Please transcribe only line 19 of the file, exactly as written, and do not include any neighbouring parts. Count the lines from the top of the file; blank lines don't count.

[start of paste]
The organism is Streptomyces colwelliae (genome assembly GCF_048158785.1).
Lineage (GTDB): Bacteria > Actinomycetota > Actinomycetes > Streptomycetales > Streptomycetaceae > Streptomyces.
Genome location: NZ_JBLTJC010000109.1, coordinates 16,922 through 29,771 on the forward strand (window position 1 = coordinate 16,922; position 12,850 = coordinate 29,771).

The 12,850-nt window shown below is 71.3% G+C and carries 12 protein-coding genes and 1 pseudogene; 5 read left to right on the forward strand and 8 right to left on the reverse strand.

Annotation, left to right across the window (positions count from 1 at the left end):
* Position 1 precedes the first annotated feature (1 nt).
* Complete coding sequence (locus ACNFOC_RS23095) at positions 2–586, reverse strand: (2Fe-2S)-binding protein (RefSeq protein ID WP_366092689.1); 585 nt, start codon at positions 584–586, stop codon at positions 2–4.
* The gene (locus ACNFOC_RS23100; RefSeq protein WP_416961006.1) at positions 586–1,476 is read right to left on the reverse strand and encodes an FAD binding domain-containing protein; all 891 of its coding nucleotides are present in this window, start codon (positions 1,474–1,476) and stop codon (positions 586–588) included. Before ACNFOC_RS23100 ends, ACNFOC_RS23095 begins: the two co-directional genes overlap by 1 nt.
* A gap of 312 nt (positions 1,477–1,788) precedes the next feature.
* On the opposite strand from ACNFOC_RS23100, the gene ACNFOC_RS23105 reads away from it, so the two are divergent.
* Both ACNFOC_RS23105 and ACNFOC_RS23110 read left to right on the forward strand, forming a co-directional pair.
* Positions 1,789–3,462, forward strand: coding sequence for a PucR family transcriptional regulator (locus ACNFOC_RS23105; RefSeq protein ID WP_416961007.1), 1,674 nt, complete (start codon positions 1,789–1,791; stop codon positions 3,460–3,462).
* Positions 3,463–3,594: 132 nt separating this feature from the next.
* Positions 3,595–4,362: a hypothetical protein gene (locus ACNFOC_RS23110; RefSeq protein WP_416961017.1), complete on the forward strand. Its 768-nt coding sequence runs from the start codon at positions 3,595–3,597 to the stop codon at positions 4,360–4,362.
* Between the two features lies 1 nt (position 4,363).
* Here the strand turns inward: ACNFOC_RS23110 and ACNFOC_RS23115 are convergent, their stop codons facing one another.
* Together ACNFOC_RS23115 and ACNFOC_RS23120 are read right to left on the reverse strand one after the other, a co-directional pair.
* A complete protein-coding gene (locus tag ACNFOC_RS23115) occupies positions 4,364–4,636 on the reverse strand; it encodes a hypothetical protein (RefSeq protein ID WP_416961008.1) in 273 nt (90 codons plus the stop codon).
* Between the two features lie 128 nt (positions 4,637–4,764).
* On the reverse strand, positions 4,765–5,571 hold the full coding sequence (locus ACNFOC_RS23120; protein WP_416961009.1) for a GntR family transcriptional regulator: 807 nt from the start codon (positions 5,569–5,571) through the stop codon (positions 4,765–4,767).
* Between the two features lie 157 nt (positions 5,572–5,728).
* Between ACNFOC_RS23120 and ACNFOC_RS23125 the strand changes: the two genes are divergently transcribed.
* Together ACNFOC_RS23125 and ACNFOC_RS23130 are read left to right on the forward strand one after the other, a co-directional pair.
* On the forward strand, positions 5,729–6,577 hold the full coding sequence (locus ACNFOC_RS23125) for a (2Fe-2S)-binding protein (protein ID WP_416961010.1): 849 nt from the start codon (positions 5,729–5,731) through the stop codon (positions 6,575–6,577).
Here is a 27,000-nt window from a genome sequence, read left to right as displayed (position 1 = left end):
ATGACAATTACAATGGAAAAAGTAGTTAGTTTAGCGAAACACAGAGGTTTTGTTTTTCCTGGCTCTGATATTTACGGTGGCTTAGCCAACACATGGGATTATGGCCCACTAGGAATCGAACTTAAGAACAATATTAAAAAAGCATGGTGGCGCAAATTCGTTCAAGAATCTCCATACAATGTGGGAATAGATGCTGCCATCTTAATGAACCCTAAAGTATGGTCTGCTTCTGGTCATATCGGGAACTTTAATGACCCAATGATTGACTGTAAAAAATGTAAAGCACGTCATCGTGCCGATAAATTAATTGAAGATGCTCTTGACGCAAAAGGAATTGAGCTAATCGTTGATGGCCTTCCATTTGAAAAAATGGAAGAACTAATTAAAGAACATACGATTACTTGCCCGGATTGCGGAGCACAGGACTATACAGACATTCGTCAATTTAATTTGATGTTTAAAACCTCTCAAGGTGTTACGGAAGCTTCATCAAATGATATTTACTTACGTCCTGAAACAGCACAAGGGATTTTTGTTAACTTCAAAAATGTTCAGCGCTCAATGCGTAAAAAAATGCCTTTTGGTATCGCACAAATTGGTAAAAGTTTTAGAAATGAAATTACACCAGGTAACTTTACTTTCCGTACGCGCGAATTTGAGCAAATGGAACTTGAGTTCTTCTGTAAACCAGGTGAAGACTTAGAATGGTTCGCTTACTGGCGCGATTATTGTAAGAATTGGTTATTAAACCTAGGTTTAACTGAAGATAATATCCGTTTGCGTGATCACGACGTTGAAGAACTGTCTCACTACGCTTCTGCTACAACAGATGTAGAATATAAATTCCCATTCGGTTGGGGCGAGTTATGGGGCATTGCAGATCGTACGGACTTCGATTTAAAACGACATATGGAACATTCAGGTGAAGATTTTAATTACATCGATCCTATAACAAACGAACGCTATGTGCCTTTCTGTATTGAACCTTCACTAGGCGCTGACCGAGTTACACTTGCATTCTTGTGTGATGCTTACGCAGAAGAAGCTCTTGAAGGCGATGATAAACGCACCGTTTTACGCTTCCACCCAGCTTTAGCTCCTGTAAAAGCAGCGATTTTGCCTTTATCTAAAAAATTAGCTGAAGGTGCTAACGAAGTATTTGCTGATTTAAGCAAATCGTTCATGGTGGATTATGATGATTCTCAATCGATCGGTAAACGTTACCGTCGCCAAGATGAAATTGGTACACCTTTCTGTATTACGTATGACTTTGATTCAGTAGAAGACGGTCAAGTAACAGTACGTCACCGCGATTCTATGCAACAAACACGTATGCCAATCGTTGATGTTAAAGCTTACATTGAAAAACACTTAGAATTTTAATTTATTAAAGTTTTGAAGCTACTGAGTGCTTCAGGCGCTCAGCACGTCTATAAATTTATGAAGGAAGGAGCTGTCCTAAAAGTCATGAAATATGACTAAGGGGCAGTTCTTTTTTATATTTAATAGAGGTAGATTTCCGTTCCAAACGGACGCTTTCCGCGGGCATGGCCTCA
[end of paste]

* Between the two features lie 128 nt (positions 4,637–4,764).